Health care spending like a balloon… Squeeze it here, a bulge appears there — MedCity Morning Read, June 18, 2009

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Via New American Foundation

U.S. Capitol Building

WASHINGTON, D.C. — Over the years, U.S. health care spending has been like a balloon — squeeze it here, and a bulge appears there. That’s what could happenwith President Obama’s proposed federal health spending cuts, according to the Washington Post.

Unless doctors and hospitals are able to respond to the president’s proposed Medicare and Medicaid spending cuts with greater efficiency, the bulge that appears this time could be greater costs for insurers, employers and people who have private medical insurance, a group of economists told the Post.

“I think there’s definitely risk that a portion of the reduction in hospital payments from Medicare will wind up as increased payments by private insurers,” Paul B. Ginsberg, president of the Center for Studying Health System Change, told the Post.

Depending on the circumstances, hospitals may have the motive and means to “transfer those charges to somebody else,” and “we’ll see costs increasing on the private side and not necessarily falling everywhere,” said Harold S. Luft, director of the Palo Alto Medical Foundation Research Institute, according to the Post.

The biggest health care proposal made by President Obama last weekend likely would move cost to the private sector, the Post said. That proposal would cut Medicare payments without giving hospitals the tools to deliver care more cost effectively, Luft said. It could save the government $110 billion over that time.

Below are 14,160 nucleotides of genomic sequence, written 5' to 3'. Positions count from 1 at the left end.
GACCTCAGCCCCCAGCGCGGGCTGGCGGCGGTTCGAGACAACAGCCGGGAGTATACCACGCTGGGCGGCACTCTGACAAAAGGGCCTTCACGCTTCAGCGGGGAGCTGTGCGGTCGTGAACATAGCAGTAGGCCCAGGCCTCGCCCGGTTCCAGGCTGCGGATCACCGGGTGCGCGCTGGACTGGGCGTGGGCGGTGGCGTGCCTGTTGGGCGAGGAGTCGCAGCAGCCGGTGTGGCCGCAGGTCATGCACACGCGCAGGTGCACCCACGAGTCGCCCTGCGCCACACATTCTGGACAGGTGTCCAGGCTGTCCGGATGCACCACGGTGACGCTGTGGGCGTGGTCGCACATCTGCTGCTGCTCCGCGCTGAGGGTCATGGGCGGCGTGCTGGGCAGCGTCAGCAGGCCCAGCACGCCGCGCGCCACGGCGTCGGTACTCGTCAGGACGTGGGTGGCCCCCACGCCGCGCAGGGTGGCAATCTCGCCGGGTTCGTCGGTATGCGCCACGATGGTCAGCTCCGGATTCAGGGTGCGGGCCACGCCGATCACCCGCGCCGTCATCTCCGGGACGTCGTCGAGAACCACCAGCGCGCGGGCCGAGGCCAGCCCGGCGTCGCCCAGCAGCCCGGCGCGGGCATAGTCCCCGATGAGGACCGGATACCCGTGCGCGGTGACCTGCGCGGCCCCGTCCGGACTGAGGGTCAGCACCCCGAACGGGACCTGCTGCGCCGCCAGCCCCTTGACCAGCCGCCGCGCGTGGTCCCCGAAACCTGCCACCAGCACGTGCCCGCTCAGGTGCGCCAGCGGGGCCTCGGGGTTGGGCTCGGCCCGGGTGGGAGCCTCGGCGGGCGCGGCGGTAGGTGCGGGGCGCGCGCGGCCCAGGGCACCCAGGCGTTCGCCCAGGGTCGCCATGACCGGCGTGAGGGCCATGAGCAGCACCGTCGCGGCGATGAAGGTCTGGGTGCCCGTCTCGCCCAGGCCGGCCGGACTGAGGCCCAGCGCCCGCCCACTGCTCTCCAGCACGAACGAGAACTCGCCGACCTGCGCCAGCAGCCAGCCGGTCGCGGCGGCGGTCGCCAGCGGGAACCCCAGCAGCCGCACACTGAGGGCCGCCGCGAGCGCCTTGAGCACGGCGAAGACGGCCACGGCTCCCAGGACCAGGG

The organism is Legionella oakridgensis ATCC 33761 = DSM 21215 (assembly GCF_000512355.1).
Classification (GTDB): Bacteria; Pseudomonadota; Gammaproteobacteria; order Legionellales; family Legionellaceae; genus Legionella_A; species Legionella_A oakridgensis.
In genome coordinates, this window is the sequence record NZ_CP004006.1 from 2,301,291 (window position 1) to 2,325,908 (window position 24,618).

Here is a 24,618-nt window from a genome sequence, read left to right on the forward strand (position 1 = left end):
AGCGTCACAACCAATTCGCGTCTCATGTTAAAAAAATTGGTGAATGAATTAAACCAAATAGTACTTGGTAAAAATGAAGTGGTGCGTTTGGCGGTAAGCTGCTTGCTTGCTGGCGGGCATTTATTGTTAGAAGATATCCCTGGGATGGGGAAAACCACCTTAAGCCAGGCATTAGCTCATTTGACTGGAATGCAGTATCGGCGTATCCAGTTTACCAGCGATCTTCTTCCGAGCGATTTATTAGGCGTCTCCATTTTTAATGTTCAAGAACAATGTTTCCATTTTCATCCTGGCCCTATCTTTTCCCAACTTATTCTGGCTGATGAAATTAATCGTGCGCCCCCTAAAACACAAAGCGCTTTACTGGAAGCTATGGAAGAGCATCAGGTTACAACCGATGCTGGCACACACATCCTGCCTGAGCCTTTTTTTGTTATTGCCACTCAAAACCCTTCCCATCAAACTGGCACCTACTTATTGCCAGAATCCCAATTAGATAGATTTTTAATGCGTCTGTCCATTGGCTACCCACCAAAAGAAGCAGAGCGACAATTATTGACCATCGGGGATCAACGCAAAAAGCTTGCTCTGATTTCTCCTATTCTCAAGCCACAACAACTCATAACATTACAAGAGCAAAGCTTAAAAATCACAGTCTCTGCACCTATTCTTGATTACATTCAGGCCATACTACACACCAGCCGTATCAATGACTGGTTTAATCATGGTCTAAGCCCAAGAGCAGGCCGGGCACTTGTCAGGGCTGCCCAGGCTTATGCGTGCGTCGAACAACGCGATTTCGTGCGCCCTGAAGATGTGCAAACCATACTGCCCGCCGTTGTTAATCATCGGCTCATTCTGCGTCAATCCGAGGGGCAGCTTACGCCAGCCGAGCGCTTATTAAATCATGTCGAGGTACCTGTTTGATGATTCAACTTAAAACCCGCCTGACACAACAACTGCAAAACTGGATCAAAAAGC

Squeezing from the government’s end could make health care more efficient for everybody, the Post said. However, a report issued by the Congressional Budget Office this week said there is no guarantee that this squeezing would cause greater efficiency.

Meanwhile, congressional Democrats acknowledged Wednesday that their aggressive timetable to get health care reform done this summer and a bill on the president’s desk by October may be slipping, according to the Los Angeles Times. Lawmakers are struggling to find ways to control the cost of reform cost that could hit $1.6 trillion over a decade, according to one estimate, the L.A. Times said.

More stories worth a read:

[Photo credit: New American Foundation]

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Mary Vanac

By Mary Vanac

Mary Vanac is a co-founder of MedCity News.
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